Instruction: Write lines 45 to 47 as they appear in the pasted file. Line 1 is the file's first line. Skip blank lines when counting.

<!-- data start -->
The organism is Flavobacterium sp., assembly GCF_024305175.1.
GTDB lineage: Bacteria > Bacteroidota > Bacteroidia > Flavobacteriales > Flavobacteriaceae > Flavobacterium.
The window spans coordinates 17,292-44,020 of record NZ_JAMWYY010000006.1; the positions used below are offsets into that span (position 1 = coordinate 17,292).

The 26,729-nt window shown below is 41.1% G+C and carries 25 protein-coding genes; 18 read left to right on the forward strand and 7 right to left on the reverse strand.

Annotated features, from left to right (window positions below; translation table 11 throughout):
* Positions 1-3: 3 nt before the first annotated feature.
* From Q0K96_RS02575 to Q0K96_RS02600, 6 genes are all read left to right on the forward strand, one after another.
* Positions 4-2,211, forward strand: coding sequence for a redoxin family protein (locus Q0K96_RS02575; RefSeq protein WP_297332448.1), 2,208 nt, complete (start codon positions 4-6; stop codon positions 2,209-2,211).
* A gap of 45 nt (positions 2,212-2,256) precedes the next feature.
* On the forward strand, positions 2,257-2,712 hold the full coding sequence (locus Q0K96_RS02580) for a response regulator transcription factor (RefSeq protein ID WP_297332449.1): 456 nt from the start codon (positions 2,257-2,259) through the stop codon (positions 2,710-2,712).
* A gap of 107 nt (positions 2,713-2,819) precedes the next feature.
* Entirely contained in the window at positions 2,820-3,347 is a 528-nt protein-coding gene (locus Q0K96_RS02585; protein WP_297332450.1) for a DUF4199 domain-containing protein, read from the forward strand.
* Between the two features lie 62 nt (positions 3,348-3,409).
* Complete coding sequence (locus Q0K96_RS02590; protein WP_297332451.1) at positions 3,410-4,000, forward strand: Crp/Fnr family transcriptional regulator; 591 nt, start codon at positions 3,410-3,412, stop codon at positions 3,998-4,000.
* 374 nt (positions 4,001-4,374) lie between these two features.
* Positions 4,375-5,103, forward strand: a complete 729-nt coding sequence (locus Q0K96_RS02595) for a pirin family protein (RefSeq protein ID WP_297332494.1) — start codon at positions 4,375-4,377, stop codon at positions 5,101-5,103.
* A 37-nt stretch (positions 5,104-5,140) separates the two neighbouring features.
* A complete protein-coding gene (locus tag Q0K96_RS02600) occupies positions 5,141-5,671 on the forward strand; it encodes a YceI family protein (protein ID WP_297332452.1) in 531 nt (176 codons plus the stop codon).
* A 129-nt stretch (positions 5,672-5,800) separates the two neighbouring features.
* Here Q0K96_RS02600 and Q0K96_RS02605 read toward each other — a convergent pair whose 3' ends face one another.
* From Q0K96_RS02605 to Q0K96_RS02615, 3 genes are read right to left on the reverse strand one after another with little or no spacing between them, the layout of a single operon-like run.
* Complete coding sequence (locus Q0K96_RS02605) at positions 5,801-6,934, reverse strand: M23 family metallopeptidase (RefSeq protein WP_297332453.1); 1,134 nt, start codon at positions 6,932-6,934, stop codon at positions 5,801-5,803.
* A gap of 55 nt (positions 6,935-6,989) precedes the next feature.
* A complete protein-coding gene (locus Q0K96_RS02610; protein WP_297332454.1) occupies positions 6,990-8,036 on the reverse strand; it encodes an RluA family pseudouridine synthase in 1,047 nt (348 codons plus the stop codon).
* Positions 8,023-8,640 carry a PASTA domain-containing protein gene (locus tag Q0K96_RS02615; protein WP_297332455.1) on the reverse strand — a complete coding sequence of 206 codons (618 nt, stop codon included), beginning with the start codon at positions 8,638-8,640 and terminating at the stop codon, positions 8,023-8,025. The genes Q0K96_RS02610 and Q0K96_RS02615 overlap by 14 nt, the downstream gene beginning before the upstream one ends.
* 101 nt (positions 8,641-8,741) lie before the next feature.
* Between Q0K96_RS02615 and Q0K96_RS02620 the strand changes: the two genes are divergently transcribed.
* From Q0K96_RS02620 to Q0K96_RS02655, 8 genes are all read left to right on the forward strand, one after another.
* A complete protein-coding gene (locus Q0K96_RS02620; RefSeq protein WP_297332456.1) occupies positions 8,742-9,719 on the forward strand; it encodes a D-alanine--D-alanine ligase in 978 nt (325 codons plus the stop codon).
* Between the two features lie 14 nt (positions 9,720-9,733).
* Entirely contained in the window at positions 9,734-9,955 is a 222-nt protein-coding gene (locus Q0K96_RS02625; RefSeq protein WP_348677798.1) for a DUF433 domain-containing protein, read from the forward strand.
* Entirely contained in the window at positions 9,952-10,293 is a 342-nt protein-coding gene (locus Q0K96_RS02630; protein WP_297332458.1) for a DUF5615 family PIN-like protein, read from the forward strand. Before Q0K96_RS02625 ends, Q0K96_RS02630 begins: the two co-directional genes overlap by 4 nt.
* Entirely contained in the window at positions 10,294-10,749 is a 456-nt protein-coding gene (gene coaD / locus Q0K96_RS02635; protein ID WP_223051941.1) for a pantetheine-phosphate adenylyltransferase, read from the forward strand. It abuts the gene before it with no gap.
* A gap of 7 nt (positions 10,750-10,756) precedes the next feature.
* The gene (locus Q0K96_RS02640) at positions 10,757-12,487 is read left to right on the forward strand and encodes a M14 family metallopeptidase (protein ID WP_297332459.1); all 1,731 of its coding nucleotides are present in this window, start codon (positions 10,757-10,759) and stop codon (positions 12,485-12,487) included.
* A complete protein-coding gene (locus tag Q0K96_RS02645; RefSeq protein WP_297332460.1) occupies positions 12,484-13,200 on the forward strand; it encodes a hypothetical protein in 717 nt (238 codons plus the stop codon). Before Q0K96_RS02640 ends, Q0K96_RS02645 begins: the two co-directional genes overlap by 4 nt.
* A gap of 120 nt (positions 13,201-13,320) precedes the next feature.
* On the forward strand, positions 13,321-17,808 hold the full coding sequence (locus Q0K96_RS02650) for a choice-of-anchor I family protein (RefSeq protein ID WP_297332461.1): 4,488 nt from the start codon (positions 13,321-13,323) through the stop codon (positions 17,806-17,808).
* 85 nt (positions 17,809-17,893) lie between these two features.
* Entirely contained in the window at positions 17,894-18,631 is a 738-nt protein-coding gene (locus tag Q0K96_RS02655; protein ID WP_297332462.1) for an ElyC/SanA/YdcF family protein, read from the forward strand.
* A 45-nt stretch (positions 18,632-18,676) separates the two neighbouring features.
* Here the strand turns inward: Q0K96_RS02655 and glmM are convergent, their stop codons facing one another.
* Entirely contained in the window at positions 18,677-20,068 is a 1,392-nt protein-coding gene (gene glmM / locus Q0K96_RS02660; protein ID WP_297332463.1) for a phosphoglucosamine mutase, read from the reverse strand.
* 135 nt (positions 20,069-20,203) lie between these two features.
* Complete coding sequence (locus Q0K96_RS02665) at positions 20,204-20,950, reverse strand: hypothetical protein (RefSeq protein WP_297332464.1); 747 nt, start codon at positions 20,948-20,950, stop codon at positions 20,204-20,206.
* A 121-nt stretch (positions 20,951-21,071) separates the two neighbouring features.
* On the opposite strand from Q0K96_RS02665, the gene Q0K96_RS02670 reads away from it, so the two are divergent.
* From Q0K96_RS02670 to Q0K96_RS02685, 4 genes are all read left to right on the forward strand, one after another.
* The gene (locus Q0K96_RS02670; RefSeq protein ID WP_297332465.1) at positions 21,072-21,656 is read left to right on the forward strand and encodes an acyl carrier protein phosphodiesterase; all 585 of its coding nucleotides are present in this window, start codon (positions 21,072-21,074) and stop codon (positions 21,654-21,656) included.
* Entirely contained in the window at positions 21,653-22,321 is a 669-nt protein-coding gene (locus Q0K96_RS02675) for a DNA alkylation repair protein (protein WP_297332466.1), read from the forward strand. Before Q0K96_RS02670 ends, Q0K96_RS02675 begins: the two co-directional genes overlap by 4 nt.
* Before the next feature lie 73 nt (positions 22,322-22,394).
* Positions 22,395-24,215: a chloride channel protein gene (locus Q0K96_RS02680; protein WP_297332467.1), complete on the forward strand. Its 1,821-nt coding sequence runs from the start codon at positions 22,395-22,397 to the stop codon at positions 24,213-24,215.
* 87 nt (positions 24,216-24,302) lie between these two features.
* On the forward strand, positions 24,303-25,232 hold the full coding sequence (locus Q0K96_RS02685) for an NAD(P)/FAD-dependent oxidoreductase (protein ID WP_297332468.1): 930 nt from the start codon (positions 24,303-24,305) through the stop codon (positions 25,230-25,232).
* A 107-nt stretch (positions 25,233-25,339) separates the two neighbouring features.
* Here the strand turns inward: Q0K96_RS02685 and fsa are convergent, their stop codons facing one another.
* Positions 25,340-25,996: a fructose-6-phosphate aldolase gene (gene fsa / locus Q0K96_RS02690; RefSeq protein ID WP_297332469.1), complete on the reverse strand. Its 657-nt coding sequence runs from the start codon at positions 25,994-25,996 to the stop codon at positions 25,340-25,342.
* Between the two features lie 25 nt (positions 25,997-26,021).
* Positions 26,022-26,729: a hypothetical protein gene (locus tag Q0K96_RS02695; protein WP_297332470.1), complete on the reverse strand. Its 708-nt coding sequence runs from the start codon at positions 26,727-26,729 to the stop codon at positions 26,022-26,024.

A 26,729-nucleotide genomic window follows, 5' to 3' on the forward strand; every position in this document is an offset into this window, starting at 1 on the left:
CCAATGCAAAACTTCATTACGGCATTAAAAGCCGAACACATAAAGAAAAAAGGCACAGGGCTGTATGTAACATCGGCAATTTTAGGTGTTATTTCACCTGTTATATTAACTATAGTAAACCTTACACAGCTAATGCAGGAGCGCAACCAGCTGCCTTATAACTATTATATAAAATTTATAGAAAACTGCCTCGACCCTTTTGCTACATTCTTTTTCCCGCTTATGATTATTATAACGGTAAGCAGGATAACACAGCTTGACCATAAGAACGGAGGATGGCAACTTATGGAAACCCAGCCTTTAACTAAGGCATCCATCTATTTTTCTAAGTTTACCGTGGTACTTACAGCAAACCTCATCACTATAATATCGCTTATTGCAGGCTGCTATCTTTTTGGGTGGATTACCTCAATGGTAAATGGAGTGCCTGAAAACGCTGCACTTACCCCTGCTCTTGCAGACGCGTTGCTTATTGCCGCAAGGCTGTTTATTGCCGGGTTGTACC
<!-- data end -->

* Complete coding sequence (locus Q0K96_RS02665) at positions 20,204-20,950, reverse strand: hypothetical protein (RefSeq protein WP_297332464.1); 747 nt, start codon at positions 20,948-20,950, stop codon at positions 20,204-20,206.
* A 121-nt stretch (positions 20,951-21,071) separates the two neighbouring features.
* On the opposite strand from Q0K96_RS02665, the gene Q0K96_RS02670 reads away from it, so the two are divergent.